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# The Mathematics of the Heavens and the Earth:The Early History of TrigonometryGlen Van Brummelen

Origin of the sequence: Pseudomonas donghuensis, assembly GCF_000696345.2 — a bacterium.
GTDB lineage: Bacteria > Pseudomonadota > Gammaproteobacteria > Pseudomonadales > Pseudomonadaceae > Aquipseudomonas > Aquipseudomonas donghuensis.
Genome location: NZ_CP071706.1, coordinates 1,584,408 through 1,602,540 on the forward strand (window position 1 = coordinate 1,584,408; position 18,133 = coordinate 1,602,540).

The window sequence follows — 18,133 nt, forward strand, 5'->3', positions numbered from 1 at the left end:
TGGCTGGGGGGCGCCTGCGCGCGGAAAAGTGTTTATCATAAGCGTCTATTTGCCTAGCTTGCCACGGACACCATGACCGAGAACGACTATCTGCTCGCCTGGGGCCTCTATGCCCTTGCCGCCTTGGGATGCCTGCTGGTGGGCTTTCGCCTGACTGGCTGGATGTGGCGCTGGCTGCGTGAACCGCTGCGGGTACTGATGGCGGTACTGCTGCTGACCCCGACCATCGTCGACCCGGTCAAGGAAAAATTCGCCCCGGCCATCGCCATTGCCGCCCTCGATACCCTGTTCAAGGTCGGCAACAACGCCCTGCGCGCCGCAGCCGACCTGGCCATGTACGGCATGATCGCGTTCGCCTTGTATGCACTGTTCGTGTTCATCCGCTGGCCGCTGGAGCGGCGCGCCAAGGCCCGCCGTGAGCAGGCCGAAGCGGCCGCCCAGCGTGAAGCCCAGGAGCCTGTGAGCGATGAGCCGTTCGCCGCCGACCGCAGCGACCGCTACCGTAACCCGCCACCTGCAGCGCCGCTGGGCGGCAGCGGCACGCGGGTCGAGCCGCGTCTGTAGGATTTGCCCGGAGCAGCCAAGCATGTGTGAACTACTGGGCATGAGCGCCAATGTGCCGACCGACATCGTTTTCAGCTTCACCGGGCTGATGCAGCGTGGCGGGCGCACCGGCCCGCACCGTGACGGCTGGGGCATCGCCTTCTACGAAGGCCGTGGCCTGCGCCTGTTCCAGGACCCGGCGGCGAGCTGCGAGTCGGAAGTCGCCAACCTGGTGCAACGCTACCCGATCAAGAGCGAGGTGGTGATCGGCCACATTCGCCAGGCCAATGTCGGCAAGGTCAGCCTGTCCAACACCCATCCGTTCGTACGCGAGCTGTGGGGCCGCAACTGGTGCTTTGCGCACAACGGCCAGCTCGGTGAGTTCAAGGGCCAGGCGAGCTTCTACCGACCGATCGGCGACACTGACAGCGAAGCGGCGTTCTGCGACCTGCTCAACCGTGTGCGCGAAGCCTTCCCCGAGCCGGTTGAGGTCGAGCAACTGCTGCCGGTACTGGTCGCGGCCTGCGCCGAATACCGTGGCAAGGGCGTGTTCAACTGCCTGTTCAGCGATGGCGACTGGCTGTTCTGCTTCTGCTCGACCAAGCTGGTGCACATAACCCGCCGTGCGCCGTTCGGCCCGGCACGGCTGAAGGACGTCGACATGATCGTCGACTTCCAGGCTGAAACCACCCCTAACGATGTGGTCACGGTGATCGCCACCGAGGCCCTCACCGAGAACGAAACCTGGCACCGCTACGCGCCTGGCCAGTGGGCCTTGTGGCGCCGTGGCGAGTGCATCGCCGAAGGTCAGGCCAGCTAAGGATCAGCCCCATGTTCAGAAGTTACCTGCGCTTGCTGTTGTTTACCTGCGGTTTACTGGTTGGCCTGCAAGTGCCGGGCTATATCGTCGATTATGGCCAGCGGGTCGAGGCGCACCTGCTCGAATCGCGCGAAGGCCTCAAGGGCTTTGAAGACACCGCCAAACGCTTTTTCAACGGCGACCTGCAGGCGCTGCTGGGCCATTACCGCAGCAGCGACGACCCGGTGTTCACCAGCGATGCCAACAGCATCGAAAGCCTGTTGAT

TABLE OF CONTENTS:Preface xiThe Ancient Heavens 1Chapter 1: Precursors 9What Is Trigonometry? 9The Seqed in Ancient Egypt 10* Text 1.1 Finding the Slope of a Pyramid 11Babylonian Astronomy, Arc Measurement, and the 360° Circle 12The Geometric Heavens: Spherics in Ancient Greece 18A Trigonometry of Small Angles? Aristarchus and Archimedes on Astronomical Dimensions 20* Text 1.2 Aristarchus, the Ratio of the Distances of the Sun and Moon 24Chapter 2: Alexandrian Greece 33Convergence 33Hipparchus 34A Model for the Motion of the Sun 37* Text 2.1 Deriving the Eccentricity of the Sun's Orbit 39Hipparchus's Chord Table 41The Emergence of Spherical Trigonometry 46Theodosius of Bithynia 49Menelaus of Alexandria 53The Foundations of Spherical Trigonometry: Book III of Menelaus's Spherics 56* Text 2.2 Menelaus, Demonstrating Menelaus's Theorem 57Spherical Trigonometry before Menelaus? 63Claudius Ptolemy 68Ptolemy's Chord Table 70Ptolemy's Theorem and the Chord Subtraction/Addition Formulas 74The Chord of 1° 76The Interpolation Table 77Chords in Geography: Gnomon Shadow Length Tables 77* Text 2.3 Ptolemy, Finding Gnomon Shadow Lengths 78Spherical Astronomy in the Almagest 80Ptolemy on the Motion of the Sun 82* Text 2.4 Ptolemy, Determining the Solar Equation 84The Motions of the Planets 86Tabulating Astronomical Functions and the Science of Logistics 88Trigonometry in Ptolemy's Other Works 90* Text 2.5 Ptolemy, Constructing Latitude Arcs on a Map 91After Ptolemy 93Chapter 3: India 94Transmission from Babylon and Greece 94The First Sine Tables 95Aryabhata's Difference Method of Calculating Sines 99* Text 3.1 Aryabhata, Computing Sines 100Bhaskara I's Rational Approximation to the Sine 102Improving Sine Tables 105Other Trigonometric Identities 107* Text 3.2 Varahamihira, a Half-angle Formula 108* Text 3.3 Brahmagupta, the Law of Sines in Planetary Theory? 109Brahmagupta's Second-order Interpolation Scheme for Approximating Sines 111* Text 3.4 Brahmagupta, Interpolating Sines 111Taylor Series for Trigonometric Functions in Madhava's Kerala School 113Applying Sines and Cosines to Planetary Equations 121Spherical Astronomy 124* Text 3.5 Varahamihira, Finding the Right Ascension of a Point on the Ecliptic 125Using Iterative Schemes to Solve Astronomical Problems 129* Text 3.6 Paramesvara, Using Fixed-point Iteration to Compute Sines 131Conclusion 133Chapter 4: Islam 135Foreign Junkets: The Arrival of Astronomy from India 135Basic Plane Trigonometry 137Building a Better Sine Table 140* Text 4.1 Al-Samaw'al ibn Yahya al-Maghribi, Why the Circle Should Have 480 Degrees 146Introducing the Tangent and Other Trigonometric Functions 149* Text 4.2 Abu'l-Rayhan al-Biruni, Finding the Cardinal Points of the Compass 152Streamlining Astronomical Calculation 156* Text 4.3 Kushyar ibn Labban, Finding the Solar Equation 156Numerical Techniques: Approximation, Iteration, Interpolation 158* Text .4 Ibn Yunus, Interpolating Sine Values 164Early Spherical Astronomy: Graphical Methods and Analemmas 166* Text 4.5 Al-Khwarizmi, Determining the Ortive Amplitude Geometrically 168Menelaus in Islam 173* Text 4.6 Al-Kuhi, Finding Rising Times Using the Transversal Theorem 175Menelaus's Replacements 179Systematizing Spherical Trigonometry: Ibn Mucadh's Determination of the Magnitudes and Nasir al-Din al-Tusi's Transversal Figure 186Applications to Religious Practice: The Qibla and Other Ritual Needs 192* Text 4.7 Al-Battani, a Simple Approximation to the Qibla 195Astronomical Timekeeping: Approximating the Time of Day Using the Height of the Sun 201New Functions from Old: Auxiliary Tables 205* Text 4.8 Al-Khalili, Using Auxiliary Tables to Find the Hour-angle 207Trigonometric and Astronomical Instruments 209* Text 4.9 Al-Sijzi (?), On an Application of the Sine Quadrant 213Trigonometry in Geography 215Trigonometry in al-Andalus 217Chapter 5: The West to 1550 223Transmission from the Arab World 223An Example of Transmission: Practical Geometry 224* Text 5.1 Hugh of St. Victor, Using an Astrolabe to Find the Height of an Object 225* Text 5.2 Finding the Time of Day from the Altitude of the Sun 227Consolidation and the Beginnings of Innovation: The Trigonometry of Levi ben Gerson, Richard of Wallingford, and John of Murs 230* Text 5.3 Levi ben Gerson, The Best Step Size for a Sine Table 233* Text 5.4 Richard of Wallingford, Finding Sin(1°) with Arbitrary Accuracy 237Interlude: The Marteloio in Navigation 242* Text 5.5 Michael of Rhodes, a Navigational Problem from His Manual 244From Ptolemy to Triangles: John of Gmunden, Peurbach, Regiomontanus 247* Text 5.6 Regiomontanus, Finding the Side of a Rectangle from Its Area and Another Side 254* Text 5.7 Regiomontanus, the Angle-angle-angle Case of Solving Right Triangles 255Successors to Regiomontanus: Werner and Copernicus 264* Text 5.8 Copernicus, the Angle-angle-angle Case of Solving Triangles 267* Text 5.9 Copernicus, Determining the Solar Eccentricity 270Breaking the Circle: Rheticus, Otho, Pitiscus and the Opus Palatinum 273Concluding Remarks 284Bibliography 287Index 323Return to Book DescriptionFile created: 4/21/2017 Questions and comments to: webmaster@press.princeton.eduPrinceton University Press